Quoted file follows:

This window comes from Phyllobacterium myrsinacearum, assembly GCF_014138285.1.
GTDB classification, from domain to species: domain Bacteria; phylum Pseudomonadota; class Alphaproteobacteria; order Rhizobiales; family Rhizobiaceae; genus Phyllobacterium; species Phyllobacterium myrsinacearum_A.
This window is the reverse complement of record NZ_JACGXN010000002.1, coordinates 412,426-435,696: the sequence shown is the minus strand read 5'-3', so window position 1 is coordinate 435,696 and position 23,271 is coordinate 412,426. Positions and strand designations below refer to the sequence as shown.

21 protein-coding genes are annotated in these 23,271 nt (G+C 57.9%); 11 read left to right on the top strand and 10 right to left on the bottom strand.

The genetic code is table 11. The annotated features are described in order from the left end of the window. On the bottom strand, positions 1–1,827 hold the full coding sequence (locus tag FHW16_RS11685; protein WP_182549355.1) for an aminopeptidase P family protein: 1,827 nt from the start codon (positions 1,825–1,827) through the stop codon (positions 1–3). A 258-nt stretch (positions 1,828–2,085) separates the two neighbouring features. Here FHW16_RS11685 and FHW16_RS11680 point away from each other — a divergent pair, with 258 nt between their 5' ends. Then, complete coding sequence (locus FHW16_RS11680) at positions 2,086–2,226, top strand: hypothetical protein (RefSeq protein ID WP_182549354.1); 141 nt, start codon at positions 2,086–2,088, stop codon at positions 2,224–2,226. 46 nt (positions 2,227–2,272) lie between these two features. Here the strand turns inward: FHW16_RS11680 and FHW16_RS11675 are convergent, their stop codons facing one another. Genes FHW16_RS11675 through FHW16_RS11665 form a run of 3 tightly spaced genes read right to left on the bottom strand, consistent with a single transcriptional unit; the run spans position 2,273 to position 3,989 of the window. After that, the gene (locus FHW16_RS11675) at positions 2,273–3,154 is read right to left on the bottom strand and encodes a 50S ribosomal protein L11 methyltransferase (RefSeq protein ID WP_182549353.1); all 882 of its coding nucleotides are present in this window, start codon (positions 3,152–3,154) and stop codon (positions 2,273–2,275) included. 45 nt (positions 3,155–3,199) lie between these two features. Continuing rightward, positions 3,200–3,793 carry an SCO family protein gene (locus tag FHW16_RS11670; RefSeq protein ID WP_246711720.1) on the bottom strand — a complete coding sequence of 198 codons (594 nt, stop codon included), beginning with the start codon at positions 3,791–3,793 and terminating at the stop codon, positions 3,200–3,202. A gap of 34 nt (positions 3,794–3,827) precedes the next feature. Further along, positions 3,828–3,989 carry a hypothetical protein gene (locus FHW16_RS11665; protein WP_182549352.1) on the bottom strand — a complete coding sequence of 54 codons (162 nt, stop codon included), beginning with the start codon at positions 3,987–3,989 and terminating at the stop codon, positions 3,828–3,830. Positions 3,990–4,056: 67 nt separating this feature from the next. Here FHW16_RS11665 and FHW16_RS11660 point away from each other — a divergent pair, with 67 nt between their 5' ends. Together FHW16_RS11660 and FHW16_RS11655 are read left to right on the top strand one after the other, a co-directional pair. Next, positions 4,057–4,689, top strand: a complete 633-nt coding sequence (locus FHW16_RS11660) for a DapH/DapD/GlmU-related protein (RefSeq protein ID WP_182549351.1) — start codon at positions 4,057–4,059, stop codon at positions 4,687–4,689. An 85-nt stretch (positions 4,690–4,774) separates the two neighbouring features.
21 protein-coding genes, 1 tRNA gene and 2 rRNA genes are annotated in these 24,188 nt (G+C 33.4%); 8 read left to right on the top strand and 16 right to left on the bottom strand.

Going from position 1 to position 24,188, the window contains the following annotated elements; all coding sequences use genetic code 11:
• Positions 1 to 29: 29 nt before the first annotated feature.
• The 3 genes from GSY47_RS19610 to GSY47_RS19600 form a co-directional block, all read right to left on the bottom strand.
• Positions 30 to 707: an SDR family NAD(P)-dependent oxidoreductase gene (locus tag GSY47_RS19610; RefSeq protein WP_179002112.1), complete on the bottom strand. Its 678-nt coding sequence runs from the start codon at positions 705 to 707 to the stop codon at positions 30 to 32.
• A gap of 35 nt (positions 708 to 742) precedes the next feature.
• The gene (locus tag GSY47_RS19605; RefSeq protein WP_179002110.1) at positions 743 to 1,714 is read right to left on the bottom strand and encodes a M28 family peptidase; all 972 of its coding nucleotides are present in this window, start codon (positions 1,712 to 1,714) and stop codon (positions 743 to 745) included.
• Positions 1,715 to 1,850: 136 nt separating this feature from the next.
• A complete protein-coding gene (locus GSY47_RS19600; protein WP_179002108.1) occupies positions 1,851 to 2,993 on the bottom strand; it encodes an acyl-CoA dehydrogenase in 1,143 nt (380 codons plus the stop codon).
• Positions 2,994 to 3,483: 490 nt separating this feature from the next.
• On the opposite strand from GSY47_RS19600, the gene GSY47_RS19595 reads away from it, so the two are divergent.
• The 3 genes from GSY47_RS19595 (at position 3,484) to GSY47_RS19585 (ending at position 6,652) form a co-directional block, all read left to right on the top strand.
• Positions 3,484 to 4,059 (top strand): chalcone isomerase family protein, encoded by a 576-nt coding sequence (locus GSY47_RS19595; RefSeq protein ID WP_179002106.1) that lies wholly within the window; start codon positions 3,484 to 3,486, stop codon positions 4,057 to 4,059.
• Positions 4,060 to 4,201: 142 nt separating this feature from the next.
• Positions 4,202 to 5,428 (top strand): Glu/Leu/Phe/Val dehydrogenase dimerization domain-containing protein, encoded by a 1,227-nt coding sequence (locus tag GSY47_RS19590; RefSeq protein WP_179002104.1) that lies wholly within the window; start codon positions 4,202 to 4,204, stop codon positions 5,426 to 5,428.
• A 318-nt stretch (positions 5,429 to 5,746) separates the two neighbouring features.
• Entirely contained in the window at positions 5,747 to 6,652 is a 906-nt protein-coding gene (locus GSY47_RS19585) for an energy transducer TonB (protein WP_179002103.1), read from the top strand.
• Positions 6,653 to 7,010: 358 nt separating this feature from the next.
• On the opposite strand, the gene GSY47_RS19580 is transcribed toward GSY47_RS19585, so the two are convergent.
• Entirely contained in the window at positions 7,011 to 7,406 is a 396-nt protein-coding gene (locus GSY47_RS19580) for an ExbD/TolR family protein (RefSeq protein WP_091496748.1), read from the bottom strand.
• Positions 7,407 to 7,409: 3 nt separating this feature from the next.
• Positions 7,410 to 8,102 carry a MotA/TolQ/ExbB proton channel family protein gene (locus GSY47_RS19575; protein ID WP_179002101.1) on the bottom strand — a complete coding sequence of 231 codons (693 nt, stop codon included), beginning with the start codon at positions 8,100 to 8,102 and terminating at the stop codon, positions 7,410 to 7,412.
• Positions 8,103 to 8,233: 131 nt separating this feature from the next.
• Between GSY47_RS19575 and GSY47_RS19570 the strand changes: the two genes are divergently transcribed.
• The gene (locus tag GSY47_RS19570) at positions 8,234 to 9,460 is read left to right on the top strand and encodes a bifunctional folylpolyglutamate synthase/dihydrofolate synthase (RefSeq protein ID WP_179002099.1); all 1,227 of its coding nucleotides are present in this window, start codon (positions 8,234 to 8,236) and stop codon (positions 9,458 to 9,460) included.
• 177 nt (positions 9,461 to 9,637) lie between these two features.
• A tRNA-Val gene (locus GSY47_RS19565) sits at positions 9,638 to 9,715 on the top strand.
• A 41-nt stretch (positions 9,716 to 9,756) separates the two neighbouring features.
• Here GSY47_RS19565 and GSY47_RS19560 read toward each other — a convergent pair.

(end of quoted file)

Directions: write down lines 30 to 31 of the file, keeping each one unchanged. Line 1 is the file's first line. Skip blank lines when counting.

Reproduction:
• The gene (locus tag GSY47_RS19570) at positions 8,234 to 9,460 is read left to right on the top strand and encodes a bifunctional folylpolyglutamate synthase/dihydrofolate synthase (RefSeq protein ID WP_179002099.1); all 1,227 of its coding nucleotides are present in this window, start codon (positions 8,234 to 8,236) and stop codon (positions 9,458 to 9,460) included.
• 177 nt (positions 9,461 to 9,637) lie between these two features.